Protect Duty Consultation: Be Ready

The rising threat of attacks at private-sector targets, including retail and leisure sites, has prompted the UK Government to consult on improving protective security and preparedness at public places.

people walking on crowded street back

The rising threat of attacks at private-sector targets, including retail and leisure sites, has prompted the UK Government to consult on improving protective security and preparedness at public places.

What is Protect Duty?

The Government has set out proposals for a new “Protect Duty”, regarding how legislation can make the public safer at publicly accessible locations. The proposals have been championed by victims’ groups — including the Martyn’s Law campaign, which was established by Figen Murray, the mother of Martyn Hett who sadly lost his life in the Manchester Arena terrorist attack in May 2017 — and highlights the need to improve security standards in crowded public spaces and venues.

The consultation[1] is open to the public and is aimed at all those who own or operate publicly accessible locations that a Protect Duty would potentially affect, including:

  • Venues.
  • Organisations.
  • Businesses.
  • Local authorities.
  • Public authorities.
  • Individuals.

Hotels, pubs, clubs, retail stores, shopping centres, music venues, and high streets will all be in scope. The consultation will run for 18 weeks and will seek the views on:

  • Who the Duty should apply to.
  • What it will require stakeholders to do.
  • How compliance should work.
  • How the Government can support those in scope.

A publicly accessible location is defined as “any place to which the public or any section of the public has access, on payment or otherwise, as of right or by virtue of express or implied permission”.

How can I prepare for any changes?

Aside from the potential legislative requirements that arise from the Government consultation, there are a number of practical steps businesses can take to protect against increased security threats to customers, employees, and ultimately the business. Outlined below are some key actions we can support on, focused on minimising threats:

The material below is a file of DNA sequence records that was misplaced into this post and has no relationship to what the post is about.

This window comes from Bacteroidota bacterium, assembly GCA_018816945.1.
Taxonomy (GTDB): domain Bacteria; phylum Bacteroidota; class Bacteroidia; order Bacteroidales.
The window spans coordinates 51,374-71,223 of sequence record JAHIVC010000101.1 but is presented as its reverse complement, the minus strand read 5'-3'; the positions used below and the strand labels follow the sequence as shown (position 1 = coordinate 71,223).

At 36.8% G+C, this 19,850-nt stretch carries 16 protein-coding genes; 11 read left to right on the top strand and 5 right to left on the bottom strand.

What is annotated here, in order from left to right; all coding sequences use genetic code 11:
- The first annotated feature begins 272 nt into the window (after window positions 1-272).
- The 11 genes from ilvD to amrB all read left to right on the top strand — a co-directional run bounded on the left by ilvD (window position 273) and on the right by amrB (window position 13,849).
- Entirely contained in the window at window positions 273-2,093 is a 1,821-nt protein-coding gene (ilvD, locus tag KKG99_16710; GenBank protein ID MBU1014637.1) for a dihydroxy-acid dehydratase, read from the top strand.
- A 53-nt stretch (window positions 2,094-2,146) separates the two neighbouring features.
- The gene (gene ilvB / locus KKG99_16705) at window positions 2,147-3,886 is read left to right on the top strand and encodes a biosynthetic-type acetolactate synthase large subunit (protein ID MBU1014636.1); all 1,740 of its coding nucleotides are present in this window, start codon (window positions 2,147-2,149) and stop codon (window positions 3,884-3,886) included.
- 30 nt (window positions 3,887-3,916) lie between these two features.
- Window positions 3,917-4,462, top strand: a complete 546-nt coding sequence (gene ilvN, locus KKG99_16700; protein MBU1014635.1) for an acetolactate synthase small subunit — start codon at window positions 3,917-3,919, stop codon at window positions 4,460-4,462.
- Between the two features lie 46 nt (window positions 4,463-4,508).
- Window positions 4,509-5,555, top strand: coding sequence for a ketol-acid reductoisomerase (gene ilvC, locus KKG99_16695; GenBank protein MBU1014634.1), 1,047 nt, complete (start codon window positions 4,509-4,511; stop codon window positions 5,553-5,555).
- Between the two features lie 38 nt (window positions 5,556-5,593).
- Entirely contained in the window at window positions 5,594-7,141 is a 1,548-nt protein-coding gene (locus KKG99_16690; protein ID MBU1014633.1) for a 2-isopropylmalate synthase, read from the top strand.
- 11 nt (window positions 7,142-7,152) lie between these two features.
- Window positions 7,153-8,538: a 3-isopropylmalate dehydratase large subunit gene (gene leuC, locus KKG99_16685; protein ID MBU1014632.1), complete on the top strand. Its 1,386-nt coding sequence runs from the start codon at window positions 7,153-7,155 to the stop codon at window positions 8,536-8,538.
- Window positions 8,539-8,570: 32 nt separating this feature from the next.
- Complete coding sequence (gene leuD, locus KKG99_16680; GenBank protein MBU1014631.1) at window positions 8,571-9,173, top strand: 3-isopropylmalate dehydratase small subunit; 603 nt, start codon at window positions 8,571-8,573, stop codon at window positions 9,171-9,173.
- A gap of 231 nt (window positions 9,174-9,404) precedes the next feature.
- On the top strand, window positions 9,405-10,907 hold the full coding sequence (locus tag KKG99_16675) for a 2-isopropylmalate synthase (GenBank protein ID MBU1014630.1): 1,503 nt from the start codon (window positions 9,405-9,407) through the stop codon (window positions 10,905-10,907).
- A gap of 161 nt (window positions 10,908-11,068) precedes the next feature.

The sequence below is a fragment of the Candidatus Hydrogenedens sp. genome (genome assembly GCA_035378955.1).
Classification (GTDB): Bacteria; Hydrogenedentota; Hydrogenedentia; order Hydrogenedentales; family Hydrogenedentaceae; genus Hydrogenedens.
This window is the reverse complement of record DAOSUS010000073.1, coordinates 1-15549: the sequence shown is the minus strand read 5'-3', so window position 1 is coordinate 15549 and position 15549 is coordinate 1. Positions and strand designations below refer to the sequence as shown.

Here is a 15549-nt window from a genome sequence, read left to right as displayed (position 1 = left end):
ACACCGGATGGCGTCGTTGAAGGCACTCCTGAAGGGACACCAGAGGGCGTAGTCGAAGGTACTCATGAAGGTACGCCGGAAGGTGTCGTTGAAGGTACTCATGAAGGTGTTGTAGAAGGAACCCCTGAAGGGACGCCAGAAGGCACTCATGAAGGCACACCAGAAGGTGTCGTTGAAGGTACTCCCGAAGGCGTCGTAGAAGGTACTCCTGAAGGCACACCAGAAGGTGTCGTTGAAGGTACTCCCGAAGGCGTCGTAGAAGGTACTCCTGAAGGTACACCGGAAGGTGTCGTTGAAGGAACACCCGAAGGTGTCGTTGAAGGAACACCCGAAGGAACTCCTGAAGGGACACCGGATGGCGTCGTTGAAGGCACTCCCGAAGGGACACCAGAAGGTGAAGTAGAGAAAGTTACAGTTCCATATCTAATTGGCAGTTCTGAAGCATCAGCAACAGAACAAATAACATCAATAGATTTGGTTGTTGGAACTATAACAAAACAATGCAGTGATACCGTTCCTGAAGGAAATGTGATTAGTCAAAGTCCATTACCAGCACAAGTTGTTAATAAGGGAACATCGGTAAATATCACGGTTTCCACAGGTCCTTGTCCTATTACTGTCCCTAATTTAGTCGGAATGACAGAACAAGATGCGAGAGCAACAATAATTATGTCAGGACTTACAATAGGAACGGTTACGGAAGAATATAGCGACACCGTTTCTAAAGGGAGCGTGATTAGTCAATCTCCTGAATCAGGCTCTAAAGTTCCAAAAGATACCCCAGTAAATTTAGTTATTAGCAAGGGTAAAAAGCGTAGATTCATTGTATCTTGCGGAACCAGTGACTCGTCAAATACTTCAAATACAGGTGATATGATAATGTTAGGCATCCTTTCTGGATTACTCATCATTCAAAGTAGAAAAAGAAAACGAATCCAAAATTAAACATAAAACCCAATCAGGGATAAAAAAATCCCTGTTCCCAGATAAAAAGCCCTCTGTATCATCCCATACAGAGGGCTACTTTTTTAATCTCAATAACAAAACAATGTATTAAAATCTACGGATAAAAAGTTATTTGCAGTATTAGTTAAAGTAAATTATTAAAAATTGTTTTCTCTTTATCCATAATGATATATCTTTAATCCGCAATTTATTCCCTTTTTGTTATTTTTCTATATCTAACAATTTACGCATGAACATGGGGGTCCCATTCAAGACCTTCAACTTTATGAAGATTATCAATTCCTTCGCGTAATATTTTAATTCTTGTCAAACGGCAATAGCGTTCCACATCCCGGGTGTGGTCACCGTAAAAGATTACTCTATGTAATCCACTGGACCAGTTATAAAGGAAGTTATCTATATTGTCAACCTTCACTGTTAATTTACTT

• Use available information and guidance provided by the Government (including the police) to consider terrorist threats to the public and staff at locations you own or operate:
  • Conduct desktop proximity threat studies to assess the risk of indirect impacts due to neighbouring sites being targeted.
  • Conduct site specific Threat, Vulnerability and Risk Assessments (TVRA) for high-risk locations.
  • Assess the potential impact of these risks across all functions and estates, and through all systems and processes:
  • Complete Business Impact Assessments to analyse the impact of terrorist events and other disruptions across the organisation.
  • Conduct crowd flow modelling to quantify the numbers of fatalities and casualties resulting from an active assailant event using firearms or melee weapons.
  • Conduct blast modelling to quantify property damage associated with high-impact explosive events.
  • Consider and take forward “reasonably practicable” protective security and organisational preparedness measures (for example staff training and planning) for how to react in the event of an attack:
  • Complete Business Continuity Plans and Crisis Management Plans to prepare the business/organisation for a terrorist event and other disruptive events.

 

[1] Open consultation — Protect Duty https://www.gov.uk/government/consultations/protect-duty, Home Office, 26 February 2021.

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